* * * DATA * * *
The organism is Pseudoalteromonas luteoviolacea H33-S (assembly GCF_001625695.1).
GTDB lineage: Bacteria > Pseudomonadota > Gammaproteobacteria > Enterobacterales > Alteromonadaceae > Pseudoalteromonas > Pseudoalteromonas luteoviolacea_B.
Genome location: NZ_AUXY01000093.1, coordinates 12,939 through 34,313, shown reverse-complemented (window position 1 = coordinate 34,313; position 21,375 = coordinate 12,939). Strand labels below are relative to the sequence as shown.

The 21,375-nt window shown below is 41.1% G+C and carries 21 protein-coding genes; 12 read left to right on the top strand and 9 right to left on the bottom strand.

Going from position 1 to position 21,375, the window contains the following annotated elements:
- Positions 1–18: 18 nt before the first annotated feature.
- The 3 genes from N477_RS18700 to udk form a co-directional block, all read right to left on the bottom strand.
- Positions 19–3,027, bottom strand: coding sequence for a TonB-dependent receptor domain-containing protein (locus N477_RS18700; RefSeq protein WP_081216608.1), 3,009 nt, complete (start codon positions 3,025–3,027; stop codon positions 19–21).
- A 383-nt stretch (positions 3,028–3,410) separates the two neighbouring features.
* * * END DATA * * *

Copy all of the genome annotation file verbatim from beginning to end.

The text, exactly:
The organism is Pseudoalteromonas luteoviolacea H33-S (assembly GCF_001625695.1).
GTDB lineage: Bacteria > Pseudomonadota > Gammaproteobacteria > Enterobacterales > Alteromonadaceae > Pseudoalteromonas > Pseudoalteromonas luteoviolacea_B.
Genome location: NZ_AUXY01000093.1, coordinates 12,939 through 34,313, shown reverse-complemented (window position 1 = coordinate 34,313; position 21,375 = coordinate 12,939). Strand labels below are relative to the sequence as shown.

The 21,375-nt window shown below is 41.1% G+C and carries 21 protein-coding genes; 12 read left to right on the top strand and 9 right to left on the bottom strand.

Going from position 1 to position 21,375, the window contains the following annotated elements:
- Positions 1–18: 18 nt before the first annotated feature.
- The 3 genes from N477_RS18700 to udk form a co-directional block, all read right to left on the bottom strand.
- Positions 19–3,027, bottom strand: coding sequence for a TonB-dependent receptor domain-containing protein (locus N477_RS18700; RefSeq protein WP_081216608.1), 3,009 nt, complete (start codon positions 3,025–3,027; stop codon positions 19–21).
- A 383-nt stretch (positions 3,028–3,410) separates the two neighbouring features.